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Apple will let users download all iCloud and Apple ID data to comply with new European rules [u]

Apple is switching up its privacy policies to satisfy the European Union's General Data Protection Regulation, which takes effect May 25 —most notably by offering a way to download all personal data stored on Apple servers. [Updated with more details and clarification provided to AppleInsider by Apple]




The data trove will be accessible through the company's Apple ID Web portal. People will also be able to correct personal information, temporarily deactivate an account, or delete one entirely.

The options will come to Europe in early May before spreading to other regions. People were previously able to accomplish the same tasks, but typically only by contacting Apple and requesting it.

An Apple spokesperson told AppleInsider that the implementation of the EU law corresponds with Apple's privacy values, and at the same time gives the company an opportunity to provide more control over personal data. Additionally, Apple noted to us that at present, the ability to get your data, correct data, and delete an account is available currently online in various locations, or by calling AppleCare. The new initiative will consolidate the abilities in one portal.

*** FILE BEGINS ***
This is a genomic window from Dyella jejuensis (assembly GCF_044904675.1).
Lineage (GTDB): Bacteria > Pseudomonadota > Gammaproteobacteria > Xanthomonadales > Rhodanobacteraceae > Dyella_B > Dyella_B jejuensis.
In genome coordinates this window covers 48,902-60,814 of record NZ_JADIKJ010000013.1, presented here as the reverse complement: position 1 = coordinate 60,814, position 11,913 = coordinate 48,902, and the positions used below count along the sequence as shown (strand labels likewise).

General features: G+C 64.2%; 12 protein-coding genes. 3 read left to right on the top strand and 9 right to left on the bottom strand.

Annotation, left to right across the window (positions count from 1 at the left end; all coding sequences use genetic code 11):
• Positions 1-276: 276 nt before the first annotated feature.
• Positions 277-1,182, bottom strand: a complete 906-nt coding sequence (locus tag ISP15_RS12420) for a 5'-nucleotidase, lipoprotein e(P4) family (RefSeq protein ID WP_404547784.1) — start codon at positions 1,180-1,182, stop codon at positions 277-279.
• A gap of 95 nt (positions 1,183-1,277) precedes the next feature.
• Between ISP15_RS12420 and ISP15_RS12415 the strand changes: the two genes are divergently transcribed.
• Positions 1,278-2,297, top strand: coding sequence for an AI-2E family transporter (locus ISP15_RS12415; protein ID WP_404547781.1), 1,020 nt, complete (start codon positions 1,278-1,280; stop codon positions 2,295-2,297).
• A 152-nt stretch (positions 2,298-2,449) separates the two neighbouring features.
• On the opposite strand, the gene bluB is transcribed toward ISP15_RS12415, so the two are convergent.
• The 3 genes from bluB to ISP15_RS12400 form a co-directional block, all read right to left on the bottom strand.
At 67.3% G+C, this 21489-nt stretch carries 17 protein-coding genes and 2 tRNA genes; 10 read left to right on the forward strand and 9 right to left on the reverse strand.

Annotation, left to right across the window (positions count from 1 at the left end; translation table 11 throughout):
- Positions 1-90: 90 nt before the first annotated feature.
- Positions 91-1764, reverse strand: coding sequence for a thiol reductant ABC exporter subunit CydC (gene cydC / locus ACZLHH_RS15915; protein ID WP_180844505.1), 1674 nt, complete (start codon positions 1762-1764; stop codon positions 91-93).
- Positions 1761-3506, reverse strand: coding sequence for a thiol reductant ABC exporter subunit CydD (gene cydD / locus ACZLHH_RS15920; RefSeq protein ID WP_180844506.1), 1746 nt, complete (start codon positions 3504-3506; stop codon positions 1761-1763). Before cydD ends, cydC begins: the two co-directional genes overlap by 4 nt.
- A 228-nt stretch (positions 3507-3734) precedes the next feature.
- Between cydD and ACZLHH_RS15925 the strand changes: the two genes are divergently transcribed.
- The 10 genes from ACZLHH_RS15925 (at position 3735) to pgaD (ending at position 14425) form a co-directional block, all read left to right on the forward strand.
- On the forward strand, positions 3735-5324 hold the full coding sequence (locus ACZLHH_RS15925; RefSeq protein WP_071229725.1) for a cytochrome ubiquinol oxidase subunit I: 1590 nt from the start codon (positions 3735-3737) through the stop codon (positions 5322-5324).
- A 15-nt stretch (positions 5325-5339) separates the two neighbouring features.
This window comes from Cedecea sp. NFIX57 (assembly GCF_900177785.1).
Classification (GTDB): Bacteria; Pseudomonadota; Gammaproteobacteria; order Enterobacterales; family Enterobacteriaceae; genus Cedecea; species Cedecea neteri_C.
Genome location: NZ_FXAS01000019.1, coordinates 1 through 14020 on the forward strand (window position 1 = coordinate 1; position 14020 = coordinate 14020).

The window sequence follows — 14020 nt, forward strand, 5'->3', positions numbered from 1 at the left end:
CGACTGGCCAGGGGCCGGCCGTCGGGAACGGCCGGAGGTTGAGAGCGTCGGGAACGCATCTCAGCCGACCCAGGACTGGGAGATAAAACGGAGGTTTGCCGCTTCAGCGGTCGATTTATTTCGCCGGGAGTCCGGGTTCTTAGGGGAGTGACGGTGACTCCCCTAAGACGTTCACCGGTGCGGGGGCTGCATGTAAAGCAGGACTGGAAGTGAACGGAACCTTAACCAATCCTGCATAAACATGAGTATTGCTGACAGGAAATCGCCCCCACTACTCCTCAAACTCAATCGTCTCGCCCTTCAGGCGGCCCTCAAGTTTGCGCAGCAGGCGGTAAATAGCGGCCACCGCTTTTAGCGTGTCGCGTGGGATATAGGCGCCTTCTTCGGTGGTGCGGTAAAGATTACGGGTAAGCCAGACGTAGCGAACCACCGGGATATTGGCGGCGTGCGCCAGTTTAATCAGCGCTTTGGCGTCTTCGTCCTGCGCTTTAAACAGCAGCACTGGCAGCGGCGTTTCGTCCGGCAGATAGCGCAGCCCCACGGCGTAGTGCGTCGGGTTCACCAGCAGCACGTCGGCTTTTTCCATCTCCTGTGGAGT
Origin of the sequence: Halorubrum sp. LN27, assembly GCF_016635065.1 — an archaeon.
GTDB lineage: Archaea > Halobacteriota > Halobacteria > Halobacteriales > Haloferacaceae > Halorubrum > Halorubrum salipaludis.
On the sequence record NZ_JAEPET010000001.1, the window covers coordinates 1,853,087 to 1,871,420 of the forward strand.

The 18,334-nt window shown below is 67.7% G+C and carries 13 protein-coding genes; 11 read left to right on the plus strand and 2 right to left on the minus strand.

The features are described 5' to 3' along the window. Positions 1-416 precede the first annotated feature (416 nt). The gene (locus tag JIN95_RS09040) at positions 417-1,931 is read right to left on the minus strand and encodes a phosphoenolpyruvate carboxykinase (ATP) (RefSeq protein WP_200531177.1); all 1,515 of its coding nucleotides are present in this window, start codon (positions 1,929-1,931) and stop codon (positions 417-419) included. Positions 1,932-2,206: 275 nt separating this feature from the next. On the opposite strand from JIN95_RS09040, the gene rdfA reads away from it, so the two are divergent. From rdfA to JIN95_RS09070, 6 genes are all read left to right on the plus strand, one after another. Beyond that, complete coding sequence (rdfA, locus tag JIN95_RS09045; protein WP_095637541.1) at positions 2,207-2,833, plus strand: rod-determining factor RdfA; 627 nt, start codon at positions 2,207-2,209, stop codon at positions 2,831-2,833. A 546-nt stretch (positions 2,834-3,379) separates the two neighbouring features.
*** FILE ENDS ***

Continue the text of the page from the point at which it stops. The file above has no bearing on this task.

Today's iOS and tvOS updates also include notes better detailing Apple's privacy policies, and how data is used in individual apps. New iconography highlights when an Apple app wants to share personal data.

In recent years the E.U. has often adopted a tough stance on privacy, for instance enacting a "right to be forgotten" from Google searches.

At this month's China Development Forum, Apple CEO Tim Cook called for stringent privacy safeguards —even though the Chinese government regularly snoops on residents and now has full access to local iCloud accounts if it wants it.